There also is a display featuring plant fossils, with an informational tag stating that they “can be found on a number of islands in Southeast Alaska.” Those fossils date back to the Paleocene-Eocene Boundary about 60 million to 52 million years ago when the earth was at one of its warmest periods ever.
In that display are photos of the scientists extracting the fossils, an artwork drawn by Troll and colored by Grace Freeman depicting how the forest in Southeast Alaska looked in that time period compared to its appearance now, and some of the tools that are used in fossil hunting.
“Ancient Tongass was a mixture of palm trees and big-leaf trees and a whole lot of metasequoia, most of the forest was metasequoia, which is kind of a link between conifer trees and deciduous trees. It’s actually a conifer tree that sheds its needles in the winter,” Troll said, noting that there is one such tree growing up the hill from the museum.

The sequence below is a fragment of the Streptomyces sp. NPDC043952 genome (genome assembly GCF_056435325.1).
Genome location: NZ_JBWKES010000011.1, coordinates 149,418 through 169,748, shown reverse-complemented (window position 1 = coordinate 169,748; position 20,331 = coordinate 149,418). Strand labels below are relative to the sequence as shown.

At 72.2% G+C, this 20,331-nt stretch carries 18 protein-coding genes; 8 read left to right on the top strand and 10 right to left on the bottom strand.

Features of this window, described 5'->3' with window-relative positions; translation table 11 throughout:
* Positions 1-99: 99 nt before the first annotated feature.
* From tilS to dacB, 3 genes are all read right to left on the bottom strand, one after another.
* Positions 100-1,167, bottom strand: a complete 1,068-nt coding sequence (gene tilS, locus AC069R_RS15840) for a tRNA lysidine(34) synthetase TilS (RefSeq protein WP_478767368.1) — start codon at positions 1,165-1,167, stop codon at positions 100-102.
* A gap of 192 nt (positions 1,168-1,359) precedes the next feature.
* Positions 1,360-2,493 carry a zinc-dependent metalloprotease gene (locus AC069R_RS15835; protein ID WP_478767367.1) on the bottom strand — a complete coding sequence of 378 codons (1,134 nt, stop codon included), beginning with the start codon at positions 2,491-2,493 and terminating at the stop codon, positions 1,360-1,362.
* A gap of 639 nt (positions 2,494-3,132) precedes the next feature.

Pat Druckenmiller who is a paleontologist and the Director of the Museum of the North in Fairbanks, and whom Troll described as the “probably the world’s expert in ichthyosaurs,” worked with Troll in 2013 to search for fossils in the Ketchikan area. 
During their search, they found ichthyosaur fossils on Gravina Island, Troll said, ranging from the remains of a dolphin-sized creature to a 70-foot long animal.
“Ichthyosaur — which is not a dinosaur,” Troll explained, “means ‘fish lizard,’”
Many of Alaska’s dinosaur fossils are found in the far north in Alaska in the Colville River area, Troll said. 
A large display in the exhibit features information about a “very rare marine reptile known as a thalattosaur,” named “Gunakadeit joseeae,” on the recommendation of Sealaska Heritage Institute's Council of Tribal Scholars along with the approval of Tlingit Elders from Kake and others.